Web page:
In advance of the September 2013 deadline set by An Bord Pleanála’s condition of planning approval, a working group of the NRA and four Dublin local authorities was established in early 2012 to study potential demand management measures, leading to publication of an M50 Demand Management Study Briefing Paper during the summer of 2013. In light of the limited information presently in the public domain (at the time of writing this article only the Briefing Paper has been published), the process pursued by the NRA / local authority working group is somewhat unclear. The study’s high-level objectives are however set out in the Briefing Paper as follows: –
- “reduce demand on the M50, such that it operates without congestion for longer; and
- improve the safety and reliability of the M50 by reducing congestion.”
An indicative package of measures is included within the Briefing Paper, although other options identified and appraised in development of the scheme, and considered ineffective against the scheme objectives are not included. The indicate package of measures consists of:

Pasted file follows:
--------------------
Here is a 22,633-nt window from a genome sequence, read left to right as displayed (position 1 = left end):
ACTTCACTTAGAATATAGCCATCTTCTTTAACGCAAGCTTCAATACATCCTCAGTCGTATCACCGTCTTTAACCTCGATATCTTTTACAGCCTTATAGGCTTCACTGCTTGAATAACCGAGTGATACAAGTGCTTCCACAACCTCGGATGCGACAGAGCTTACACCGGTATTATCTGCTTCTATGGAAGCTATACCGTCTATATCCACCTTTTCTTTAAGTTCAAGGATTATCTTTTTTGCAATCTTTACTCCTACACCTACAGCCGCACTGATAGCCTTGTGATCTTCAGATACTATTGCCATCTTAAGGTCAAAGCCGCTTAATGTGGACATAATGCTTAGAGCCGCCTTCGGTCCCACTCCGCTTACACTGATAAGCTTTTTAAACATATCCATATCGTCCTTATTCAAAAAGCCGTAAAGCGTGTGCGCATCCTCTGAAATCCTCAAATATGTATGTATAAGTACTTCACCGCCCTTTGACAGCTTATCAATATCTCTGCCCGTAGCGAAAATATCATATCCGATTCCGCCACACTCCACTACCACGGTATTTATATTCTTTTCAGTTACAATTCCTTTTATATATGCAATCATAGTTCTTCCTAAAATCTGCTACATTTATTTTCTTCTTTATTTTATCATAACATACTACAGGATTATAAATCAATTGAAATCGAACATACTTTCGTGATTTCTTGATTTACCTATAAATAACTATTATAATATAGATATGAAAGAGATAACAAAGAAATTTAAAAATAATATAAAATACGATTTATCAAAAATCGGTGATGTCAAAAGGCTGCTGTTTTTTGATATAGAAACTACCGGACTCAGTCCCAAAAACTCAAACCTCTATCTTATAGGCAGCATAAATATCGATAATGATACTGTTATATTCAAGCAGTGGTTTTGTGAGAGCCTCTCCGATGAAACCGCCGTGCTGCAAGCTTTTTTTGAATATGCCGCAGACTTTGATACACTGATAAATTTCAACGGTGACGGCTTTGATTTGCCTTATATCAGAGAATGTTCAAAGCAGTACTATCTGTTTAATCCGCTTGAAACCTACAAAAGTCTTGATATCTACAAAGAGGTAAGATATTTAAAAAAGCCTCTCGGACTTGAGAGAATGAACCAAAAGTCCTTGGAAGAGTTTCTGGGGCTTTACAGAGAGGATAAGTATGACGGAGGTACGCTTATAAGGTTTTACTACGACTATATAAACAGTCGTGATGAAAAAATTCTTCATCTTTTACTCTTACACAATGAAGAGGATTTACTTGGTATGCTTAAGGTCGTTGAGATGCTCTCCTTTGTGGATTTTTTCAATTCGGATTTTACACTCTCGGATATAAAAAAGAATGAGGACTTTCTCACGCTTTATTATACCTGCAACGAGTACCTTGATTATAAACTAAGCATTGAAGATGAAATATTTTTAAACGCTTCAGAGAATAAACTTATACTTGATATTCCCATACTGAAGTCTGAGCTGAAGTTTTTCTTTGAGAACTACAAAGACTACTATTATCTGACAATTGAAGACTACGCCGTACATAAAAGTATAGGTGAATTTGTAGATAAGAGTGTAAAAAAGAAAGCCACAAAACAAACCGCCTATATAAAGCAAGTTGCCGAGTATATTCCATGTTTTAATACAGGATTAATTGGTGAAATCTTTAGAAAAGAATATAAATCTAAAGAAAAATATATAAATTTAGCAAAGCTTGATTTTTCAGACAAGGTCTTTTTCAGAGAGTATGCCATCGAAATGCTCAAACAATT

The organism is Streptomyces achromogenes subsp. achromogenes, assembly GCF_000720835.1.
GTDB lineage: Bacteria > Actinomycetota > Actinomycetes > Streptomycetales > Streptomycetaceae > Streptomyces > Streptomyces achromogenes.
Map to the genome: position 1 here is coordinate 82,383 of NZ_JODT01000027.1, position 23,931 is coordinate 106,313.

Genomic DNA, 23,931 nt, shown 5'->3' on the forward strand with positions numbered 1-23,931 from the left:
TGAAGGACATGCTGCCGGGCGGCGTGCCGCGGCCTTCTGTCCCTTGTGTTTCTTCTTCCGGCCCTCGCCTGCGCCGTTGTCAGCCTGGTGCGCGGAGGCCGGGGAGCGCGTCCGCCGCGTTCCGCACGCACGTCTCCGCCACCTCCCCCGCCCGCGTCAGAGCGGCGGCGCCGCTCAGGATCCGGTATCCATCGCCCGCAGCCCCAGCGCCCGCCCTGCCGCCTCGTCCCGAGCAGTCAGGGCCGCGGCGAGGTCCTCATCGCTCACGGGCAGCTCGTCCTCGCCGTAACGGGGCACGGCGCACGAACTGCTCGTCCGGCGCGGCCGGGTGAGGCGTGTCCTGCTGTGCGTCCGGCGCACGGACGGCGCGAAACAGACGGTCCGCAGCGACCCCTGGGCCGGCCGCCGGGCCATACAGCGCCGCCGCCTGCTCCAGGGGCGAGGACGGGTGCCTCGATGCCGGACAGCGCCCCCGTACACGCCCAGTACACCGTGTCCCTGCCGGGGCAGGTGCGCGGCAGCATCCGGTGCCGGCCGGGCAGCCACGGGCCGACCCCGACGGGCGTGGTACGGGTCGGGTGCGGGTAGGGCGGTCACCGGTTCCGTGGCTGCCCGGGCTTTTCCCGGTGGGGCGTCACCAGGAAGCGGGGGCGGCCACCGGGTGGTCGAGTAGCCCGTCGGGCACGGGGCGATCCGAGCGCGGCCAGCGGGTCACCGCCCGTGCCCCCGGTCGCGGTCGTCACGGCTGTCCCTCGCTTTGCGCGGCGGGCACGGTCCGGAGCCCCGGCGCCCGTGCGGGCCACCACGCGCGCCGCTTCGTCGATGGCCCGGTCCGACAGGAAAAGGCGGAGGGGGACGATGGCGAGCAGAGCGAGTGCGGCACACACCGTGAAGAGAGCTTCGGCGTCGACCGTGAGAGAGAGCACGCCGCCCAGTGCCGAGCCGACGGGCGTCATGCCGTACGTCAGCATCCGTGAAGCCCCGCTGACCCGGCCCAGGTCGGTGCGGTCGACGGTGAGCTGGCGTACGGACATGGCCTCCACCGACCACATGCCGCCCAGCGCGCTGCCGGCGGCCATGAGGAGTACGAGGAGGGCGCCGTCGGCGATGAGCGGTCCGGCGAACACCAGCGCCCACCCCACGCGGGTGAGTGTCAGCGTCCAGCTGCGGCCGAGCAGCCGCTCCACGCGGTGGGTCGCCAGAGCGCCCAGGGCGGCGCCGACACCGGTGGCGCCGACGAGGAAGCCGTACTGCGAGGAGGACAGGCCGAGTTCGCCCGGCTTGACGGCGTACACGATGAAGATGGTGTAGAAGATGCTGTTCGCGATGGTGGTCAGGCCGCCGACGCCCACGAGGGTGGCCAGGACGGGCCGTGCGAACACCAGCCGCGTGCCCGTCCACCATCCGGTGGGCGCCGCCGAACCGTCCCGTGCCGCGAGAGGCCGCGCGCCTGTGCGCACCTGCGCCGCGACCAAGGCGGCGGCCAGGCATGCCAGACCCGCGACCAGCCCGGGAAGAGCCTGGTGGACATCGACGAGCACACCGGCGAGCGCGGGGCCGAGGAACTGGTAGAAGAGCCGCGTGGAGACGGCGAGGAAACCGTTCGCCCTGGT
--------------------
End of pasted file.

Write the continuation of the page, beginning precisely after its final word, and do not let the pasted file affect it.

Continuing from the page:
- “fiscal measures
- intelligent transport systems / traffic control
- travel information
- smarter travel
Within 24 hours of publication of the NRA Briefing Paper, Minister Varadkar clarified his, and the Government’s position on the fiscal elements of the scheme: “I have no plans to introduce any new tolling points while I am in office as Minister for Transport” and furthermore that the scheme “does not reflect Government or Department of Transport policy”.
Without fiscal measures, or other interventions to reduce demand, the package is in our view deemed unlikely to be effective in ‘locking in’ the benefits of the M50 Upgrade much beyond the short term.
What are the lessons learned?
Perhaps somewhat premature in advance of the NRA’s detailed report, however a few pointers emerge from the evidence presented to date:
- The demand management study appears overtly road transport focussed. It could have benefitted from more in-depth consideration of the relationships between transport and regional / national economies and societies. This would have provided not only a more robust starting point for appraisal of potential scheme components, but also a stronger basis for decision making.